Though Marjorie and Zelma eventually mended their friendship, she moved away and never wrote about Cross Creek again. She bought a beach cottage ten miles south of St. Augustine, and married Ocala hotelier Norton Baskin (who remodeled an old St. Aug mansion into the Castle Warden Hotel, which is now the Ripley's Believe it or Not Museum).

Marjorie was vociferously about rural and beach living, and harbored an intense hatred of cities. She wrote a sonnet titled, "Having Left Cities Behind Me", a portion of which states:

"Now, having left cities behind me, turned away forever from the strange, gregarious huddling of men by stones, I find those various great towns I knew fused into one, burned together in the fire of my despising..."

She died in 1953 in St. Augustine, and is buried in Antioch Cemetery near Island Grove, FL.

Neptune Grill

It's not easy running a restaurant near the beach in Gulfport. With O'Maddy's completely ruling the scene and serving up some of the most delicious eats on the peninsula, the other places seem to be at a loss on how to compete. Sadly, some of them don't even try. Neptune Grill, like most of the other places near O'Maddy's, was nearly empty the night my party dropped in... while O'Maddy's was bustling like always.

The food was good. I had a grouper sandwich. Of course. But as you can see in the picture, it doesn't even come close to comparing to O'Maddy's in size or luscious-lookingness. In all fairness, and lest you begin to think I'm a shill for O'Maddy's, I haven't eaten there in two months - because amazing as their food and service is, there's always a long wait and I don't like to wait. Conversely, there's always a seat available at Neptune. Factor these facts by any method that suits you.

The french fries sucked. But french fries suck almost everywhere nowadays. Sad but true.

My biggest problem with the place is that the waitress was spacey-acting, unfriendly and seriously needs to read the rules on how to be a good waitress. I didn't do my usual walking out routine this time, because a friend was starving and just wanted something, anything, edible right here, right now.

But I'd actually eat here again. The food was good, for what it was. Maybe I'll get a different server next time. But appearances are everything, and I would prefer that my food be handled by people who can at least fake being happy, sane, clear-headed and sociable.

Saturday, July 26, 2014

Jimbo's Joint

Located on Central Avenue in the heart of St. Petersburg's bohemian strip, Jimbo's Joint is a peculiar little grubshack offering, as its specialty, chicken sausage.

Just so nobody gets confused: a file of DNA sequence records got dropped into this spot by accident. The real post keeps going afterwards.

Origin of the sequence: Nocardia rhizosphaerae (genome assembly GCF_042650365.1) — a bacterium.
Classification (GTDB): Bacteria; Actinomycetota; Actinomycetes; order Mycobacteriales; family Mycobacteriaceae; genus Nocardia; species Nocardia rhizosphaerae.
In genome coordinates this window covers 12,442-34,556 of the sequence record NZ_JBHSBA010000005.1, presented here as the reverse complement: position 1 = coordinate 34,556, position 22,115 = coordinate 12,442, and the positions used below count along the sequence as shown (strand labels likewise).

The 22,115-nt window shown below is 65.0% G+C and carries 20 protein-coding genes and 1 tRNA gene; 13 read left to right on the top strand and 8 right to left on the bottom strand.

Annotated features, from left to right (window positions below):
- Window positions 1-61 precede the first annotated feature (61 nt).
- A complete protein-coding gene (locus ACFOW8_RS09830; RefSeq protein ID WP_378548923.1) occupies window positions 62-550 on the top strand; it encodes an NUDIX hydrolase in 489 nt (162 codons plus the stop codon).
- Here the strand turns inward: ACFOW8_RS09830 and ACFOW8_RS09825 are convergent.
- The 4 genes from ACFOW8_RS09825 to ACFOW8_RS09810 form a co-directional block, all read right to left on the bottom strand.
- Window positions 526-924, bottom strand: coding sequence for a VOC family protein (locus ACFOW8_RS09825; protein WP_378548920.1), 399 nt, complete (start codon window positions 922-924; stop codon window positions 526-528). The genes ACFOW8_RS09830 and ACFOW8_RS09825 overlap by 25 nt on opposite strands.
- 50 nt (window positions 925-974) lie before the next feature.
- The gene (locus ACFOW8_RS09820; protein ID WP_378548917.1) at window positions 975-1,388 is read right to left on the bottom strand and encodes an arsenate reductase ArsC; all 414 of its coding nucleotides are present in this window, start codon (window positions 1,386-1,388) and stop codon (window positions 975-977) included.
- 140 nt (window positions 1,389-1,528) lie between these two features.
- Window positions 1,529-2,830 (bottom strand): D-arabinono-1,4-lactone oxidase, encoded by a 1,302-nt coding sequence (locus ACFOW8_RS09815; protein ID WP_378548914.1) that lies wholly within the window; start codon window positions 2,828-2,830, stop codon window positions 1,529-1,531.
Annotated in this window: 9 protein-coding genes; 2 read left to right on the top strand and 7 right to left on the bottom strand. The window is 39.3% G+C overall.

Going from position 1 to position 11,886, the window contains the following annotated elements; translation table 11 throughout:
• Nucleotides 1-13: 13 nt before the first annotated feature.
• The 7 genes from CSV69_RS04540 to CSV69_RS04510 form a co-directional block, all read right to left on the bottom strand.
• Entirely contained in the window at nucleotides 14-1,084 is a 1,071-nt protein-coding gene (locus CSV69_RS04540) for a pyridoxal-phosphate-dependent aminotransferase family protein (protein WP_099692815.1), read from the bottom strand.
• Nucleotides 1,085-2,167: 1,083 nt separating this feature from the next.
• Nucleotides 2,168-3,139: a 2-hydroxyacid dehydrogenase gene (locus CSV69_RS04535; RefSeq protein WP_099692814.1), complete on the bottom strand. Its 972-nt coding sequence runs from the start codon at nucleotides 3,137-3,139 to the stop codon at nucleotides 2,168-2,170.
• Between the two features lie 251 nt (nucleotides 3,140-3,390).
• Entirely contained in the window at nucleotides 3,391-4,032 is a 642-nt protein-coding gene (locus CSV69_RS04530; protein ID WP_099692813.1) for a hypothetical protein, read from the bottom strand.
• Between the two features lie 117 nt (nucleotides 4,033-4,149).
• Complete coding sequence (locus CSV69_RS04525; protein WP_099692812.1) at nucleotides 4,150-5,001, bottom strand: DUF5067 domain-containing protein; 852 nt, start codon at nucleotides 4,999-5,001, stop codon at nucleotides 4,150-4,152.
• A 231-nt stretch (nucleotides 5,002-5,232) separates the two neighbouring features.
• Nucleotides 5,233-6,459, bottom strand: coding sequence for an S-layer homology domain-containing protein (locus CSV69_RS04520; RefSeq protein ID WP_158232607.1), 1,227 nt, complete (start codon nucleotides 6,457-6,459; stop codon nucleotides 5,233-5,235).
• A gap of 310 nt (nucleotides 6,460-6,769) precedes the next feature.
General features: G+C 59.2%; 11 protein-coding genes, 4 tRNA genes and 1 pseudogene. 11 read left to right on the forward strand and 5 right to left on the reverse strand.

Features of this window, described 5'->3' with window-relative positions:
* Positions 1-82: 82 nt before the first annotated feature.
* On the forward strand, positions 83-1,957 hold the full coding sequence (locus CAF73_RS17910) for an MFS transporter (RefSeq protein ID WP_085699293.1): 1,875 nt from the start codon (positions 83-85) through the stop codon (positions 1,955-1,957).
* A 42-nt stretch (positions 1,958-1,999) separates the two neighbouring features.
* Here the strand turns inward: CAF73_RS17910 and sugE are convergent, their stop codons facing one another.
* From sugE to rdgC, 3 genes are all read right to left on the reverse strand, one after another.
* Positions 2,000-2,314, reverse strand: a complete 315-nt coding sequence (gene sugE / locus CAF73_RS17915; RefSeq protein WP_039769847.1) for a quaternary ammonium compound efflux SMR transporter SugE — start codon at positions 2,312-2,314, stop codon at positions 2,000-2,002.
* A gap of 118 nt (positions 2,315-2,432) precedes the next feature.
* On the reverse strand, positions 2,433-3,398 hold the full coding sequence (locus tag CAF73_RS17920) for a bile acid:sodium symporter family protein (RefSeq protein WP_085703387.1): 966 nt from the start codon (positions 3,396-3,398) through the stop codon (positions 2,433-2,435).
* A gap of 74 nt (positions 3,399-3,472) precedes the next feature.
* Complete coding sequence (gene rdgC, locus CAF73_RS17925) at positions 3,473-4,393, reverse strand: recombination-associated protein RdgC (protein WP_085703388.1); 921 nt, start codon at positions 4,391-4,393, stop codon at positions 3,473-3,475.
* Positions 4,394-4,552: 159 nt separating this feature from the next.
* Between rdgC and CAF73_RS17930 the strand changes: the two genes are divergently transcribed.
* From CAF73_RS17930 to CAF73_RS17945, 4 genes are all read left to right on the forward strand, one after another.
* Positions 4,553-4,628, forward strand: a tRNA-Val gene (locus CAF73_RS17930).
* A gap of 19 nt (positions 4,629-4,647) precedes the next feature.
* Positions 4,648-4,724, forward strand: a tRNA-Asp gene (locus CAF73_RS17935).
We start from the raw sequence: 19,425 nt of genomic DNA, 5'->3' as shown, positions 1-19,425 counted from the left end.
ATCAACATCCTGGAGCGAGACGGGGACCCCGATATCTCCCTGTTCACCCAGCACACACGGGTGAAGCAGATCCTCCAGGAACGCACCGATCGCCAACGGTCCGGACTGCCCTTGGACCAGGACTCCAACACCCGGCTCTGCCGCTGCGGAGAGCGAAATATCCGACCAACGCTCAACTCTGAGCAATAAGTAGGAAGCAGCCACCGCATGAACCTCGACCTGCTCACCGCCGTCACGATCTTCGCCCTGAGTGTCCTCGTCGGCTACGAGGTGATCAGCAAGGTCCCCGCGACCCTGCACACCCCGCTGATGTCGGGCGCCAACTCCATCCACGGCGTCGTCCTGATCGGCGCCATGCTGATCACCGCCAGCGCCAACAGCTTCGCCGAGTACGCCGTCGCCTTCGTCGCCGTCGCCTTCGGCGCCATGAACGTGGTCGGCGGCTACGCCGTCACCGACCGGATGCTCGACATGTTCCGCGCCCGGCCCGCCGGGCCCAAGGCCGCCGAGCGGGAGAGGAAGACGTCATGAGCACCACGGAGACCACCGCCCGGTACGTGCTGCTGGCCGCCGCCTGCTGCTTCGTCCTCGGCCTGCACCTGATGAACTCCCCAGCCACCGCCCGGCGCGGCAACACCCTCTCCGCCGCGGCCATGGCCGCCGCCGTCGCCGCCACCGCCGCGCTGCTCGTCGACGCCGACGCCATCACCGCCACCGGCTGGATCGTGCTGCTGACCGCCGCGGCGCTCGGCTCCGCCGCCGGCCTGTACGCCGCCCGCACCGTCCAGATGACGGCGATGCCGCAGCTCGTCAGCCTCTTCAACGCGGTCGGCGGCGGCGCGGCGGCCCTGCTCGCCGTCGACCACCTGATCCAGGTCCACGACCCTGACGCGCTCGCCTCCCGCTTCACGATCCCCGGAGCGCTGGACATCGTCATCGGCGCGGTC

Honestly, I didn't love their chicken sausage, man. I had a dish called "The Chinaman" (which is making a reference to The Big Lebowski, and, perhaps a bit too hipsterly, assumes everyone will get it). But that's okay, because everything else here rocked my uvula. First and foremost, there's the Philly cheesesteak, which makes my list of Top Five Philly Cheesesteaks In Florida. That list doesn't actually exist, but if it did, this place and The Pizza Joint in Pinellas Park would be running neck and neck for the finish line.

They have handmade waffle fries which are so clean-tasting and refreshing and real you'll never get 'em at Chick-fil-A again. Okay, you probably will and I will too, because they're there. But Jimbo's is the greatest.

What else have I had here? Let's see, there's the cheeseburger, the pulled pork melt, and a root beer float that comes with the option of containing alcohol. Hel-lo!

Toilet Seat Spider Hoax

An internet email hoax has making the rounds for years now, regarding the Telamonia dimidiata spider being found under toilet seats in Olive Garden restaurants in north Florida and fatally biting people where the sun doesn't shine. But the spider in question is found only in Asia, and it isn't venomous.

This message was in itself a recycling of an older email hoax circulated in 1999, except under the name "South American Blush Spider (arachnius gluteus)". Nothing mentioned in the story is genuine; there is no such spider, no such airport ("Blare Airport"), no such medical association, no such doctor, no such restaurant ("Big Chappies"), and no such aeronautics board.

Usually, we never ever learn the origins of these hoaxes, but in this case, its author has stepped forward. According to UC Riverside's entomology department:

The creator of the hoax contacted me and we have since kept in touch. The hoax was purposely filled with incorrect information such that if the reader checked into any bit of the information, a red flag would arise because there would be no credibility to the citation of information (no medical journal with that name, there is no spider named Arachnius, there is no Blare Airport, etc.) He wrote the hoax to show that 1) people are gullible, 2) that the internet is a frighteningly fast way to spread misinformation, 3) that people forward on information without checking the veracity of the information. He never expected this to spread so quickly and so widely.

It's interesting to see how the text of the email has changed drastically over the years, with other people altering it odd ways. Whoever changed the name of the restaurant from "Big Chappies" to the Olive Garden must have had an agenda for wanting to smear that place's reputation - someone from a competing chain, perhaps?

Gordan the Goat

I have no idea what this means.

Friday, July 25, 2014

The Phantom Anesthetist

From the November 8, 1935 edition of the Florida Lake County Citizen, a story about a mysterious man who apparently sprays some weird gas into people's homes that puts them to sleep - after which he robs them. The article notes the police had been vexed by such incidents for the previous five months, with it all starting in May.